Video: How does a newcomer break into the tightly-wrapped Irish baler market?
Pottinger has just recently launched its first own-design round baler – but can it pick up a sward of the Irish market? Those behind the machine are confident it can.
Many are curious about this machine. They descended on the Hunter Kane & Son open days in Ballycastle, Co. Antrim to see the 125 F Master. AgriLand went along to see what all the fuss was about.
By the end of the first night, the dealership had already sold the first such machine.
Eagle-eyed machinery fanatics may recall that Pottinger previously offered a Gallignani-built ‘RollProfi’ baler. However, that machine was designed for lighter conditions; it never made it to the UK or Ireland – certainly not in any meaningful way.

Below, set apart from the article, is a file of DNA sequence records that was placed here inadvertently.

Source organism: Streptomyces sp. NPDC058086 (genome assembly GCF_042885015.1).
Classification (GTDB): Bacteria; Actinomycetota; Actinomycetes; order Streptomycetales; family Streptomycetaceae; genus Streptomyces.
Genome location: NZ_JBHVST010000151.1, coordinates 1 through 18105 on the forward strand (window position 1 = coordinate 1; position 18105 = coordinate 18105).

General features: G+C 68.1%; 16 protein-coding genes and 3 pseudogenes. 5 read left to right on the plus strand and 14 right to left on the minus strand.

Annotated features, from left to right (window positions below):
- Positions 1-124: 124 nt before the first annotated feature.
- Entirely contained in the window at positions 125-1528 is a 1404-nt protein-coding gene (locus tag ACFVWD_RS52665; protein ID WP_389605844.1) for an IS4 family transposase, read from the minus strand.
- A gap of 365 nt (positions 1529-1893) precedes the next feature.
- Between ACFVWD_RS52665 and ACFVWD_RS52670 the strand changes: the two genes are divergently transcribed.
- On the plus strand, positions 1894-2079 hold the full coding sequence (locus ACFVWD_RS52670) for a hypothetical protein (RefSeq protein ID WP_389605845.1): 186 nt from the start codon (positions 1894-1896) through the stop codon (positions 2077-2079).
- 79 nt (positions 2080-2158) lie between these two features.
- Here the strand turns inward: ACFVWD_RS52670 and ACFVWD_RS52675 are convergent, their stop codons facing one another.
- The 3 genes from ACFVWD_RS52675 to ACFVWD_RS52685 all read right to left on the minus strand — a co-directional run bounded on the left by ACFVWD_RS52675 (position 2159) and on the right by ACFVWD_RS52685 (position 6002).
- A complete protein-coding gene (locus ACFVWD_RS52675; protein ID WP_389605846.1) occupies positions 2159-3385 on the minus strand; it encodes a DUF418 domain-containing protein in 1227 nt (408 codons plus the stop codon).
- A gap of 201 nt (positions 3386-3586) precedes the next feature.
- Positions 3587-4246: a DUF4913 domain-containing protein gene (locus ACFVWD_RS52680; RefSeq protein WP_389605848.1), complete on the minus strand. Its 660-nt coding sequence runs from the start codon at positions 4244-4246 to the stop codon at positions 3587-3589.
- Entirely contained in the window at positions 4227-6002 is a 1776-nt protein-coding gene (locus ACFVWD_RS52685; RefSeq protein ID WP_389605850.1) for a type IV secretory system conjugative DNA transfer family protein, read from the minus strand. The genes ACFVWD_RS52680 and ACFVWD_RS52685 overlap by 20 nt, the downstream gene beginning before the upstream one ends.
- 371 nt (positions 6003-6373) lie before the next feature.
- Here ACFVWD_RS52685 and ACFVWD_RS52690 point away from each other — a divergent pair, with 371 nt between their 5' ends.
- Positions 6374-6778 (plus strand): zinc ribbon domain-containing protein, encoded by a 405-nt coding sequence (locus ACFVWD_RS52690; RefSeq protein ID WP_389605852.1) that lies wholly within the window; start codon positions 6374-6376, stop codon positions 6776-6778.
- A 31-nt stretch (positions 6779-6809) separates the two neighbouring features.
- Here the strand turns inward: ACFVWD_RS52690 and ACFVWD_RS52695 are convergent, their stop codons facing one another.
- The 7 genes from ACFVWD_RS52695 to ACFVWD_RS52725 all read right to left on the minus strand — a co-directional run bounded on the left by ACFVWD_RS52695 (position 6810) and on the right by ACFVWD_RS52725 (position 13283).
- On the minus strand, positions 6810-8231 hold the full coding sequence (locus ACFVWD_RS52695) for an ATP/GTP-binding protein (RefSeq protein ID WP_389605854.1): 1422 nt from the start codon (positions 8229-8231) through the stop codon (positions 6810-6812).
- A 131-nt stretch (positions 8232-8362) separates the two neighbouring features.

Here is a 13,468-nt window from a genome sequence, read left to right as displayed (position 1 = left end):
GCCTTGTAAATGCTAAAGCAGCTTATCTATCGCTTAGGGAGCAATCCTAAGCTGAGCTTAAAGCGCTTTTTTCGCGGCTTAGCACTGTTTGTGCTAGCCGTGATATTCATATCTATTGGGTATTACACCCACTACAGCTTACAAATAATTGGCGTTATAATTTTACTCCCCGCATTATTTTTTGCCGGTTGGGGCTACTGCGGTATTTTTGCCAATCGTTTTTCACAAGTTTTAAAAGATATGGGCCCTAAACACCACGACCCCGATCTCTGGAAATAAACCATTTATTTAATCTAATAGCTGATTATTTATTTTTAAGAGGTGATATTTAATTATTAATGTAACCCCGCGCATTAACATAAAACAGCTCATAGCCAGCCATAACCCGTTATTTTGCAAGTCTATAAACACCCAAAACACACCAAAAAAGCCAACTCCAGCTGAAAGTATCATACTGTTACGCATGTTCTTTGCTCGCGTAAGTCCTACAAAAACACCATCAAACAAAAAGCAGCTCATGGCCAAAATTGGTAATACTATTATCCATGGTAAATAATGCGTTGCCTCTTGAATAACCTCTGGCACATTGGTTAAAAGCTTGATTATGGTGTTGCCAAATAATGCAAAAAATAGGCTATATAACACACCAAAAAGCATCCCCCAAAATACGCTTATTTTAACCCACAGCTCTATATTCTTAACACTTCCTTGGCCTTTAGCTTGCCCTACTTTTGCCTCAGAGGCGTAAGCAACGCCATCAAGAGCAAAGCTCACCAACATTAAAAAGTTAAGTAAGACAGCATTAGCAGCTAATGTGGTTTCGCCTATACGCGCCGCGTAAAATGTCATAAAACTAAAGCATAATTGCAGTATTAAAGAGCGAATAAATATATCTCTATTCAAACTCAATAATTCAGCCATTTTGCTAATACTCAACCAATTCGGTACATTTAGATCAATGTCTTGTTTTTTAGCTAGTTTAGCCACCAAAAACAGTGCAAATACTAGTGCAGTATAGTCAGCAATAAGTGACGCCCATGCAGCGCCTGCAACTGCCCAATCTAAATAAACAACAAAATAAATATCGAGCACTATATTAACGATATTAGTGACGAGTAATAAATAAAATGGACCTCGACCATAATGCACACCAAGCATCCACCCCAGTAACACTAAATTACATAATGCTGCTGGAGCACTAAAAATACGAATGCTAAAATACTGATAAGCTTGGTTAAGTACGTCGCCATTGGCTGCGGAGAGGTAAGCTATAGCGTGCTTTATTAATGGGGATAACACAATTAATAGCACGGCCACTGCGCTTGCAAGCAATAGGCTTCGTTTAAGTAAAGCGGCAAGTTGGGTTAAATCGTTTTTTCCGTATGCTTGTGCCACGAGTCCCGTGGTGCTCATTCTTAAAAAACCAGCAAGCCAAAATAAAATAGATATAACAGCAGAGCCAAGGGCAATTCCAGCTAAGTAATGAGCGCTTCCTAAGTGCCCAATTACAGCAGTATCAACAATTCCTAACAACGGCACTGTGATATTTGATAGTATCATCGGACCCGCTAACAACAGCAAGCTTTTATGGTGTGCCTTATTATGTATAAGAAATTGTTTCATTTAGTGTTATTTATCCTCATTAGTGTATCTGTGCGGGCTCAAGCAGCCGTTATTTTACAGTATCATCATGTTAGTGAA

Diarmuid Claridge, general manager at Pottinger Ireland, explained that the new (own-built) machine is a natural progression of the manufacturer’s existing range. He reckons that its “more efficient” grass-flow system and a removable knife-bank sets this baler apart from other market rivals.
“In terms of crop-flow, other balers always feed the crop over the knives. We have changed that around, so we have the knife-bank above the crop-flow,” he said.
“There are two big advantages to that. One is that the crop is more easily fed into the chamber. The second is from a maintenance point of view; the whole knife-bank just slides out.
“So, with another baler you’d have to crawl underneath it to take the knife off. If the ground is wet early in the morning that’s your day off to a bad start already. In our machine, the whole knife-bank slides out – so you are working at a standard bench height.
“Those are two big things and they’re unique to us.”
Tests in England apparently show the machine operating at up to 27kph, albeit in ideal conditions.
But it’s not just a new toy for contractors; the machine comes in two options – a Master and Pro edition (with pick-up widths of 2m and 2.3m).
Two more machines will arrive within a matter of weeks (so more people can inspect them at close quarters). As for the ‘combi’ version, watch this space…